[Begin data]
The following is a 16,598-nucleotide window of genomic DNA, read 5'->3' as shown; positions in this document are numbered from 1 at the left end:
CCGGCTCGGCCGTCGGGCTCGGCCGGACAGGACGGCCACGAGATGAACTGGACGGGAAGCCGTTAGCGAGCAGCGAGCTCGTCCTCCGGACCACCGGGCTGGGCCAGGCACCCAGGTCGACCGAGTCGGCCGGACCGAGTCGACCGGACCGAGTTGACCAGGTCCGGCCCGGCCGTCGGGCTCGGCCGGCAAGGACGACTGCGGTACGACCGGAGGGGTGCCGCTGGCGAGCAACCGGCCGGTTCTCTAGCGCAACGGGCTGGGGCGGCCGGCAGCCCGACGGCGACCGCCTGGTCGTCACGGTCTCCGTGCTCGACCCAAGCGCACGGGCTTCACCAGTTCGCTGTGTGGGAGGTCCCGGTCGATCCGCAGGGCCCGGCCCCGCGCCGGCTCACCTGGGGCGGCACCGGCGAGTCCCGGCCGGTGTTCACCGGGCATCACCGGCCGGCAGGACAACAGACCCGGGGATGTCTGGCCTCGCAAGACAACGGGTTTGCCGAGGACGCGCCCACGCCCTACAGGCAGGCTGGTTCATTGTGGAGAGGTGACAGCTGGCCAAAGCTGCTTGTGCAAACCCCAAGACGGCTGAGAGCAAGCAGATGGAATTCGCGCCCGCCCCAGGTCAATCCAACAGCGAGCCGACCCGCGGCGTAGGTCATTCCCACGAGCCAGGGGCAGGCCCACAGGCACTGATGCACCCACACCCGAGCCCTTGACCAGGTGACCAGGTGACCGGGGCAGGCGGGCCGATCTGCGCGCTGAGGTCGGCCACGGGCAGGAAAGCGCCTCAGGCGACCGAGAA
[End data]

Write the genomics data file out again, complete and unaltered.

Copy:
The following is a 16,598-nucleotide window of genomic DNA, read 5'->3' as shown; positions in this document are numbered from 1 at the left end:
CCGGCTCGGCCGTCGGGCTCGGCCGGACAGGACGGCCACGAGATGAACTGGACGGGAAGCCGTTAGCGAGCAGCGAGCTCGTCCTCCGGACCACCGGGCTGGGCCAGGCACCCAGGTCGACCGAGTCGGCCGGACCGAGTCGACCGGACCGAGTTGACCAGGTCCGGCCCGGCCGTCGGGCTCGGCCGGCAAGGACGACTGCGGTACGACCGGAGGGGTGCCGCTGGCGAGCAACCGGCCGGTTCTCTAGCGCAACGGGCTGGGGCGGCCGGCAGCCCGACGGCGACCGCCTGGTCGTCACGGTCTCCGTGCTCGACCCAAGCGCACGGGCTTCACCAGTTCGCTGTGTGGGAGGTCCCGGTCGATCCGCAGGGCCCGGCCCCGCGCCGGCTCACCTGGGGCGGCACCGGCGAGTCCCGGCCGGTGTTCACCGGGCATCACCGGCCGGCAGGACAACAGACCCGGGGATGTCTGGCCTCGCAAGACAACGGGTTTGCCGAGGACGCGCCCACGCCCTACAGGCAGGCTGGTTCATTGTGGAGAGGTGACAGCTGGCCAAAGCTGCTTGTGCAAACCCCAAGACGGCTGAGAGCAAGCAGATGGAATTCGCGCCCGCCCCAGGTCAATCCAACAGCGAGCCGACCCGCGGCGTAGGTCATTCCCACGAGCCAGGGGCAGGCCCACAGGCACTGATGCACCCACACCCGAGCCCTTGACCAGGTGACCAGGTGACCGGGGCAGGCGGGCCGATCTGCGCGCTGAGGTCGGCCACGGGCAGGAAAGCGCCTCAGGCGACCGAGAA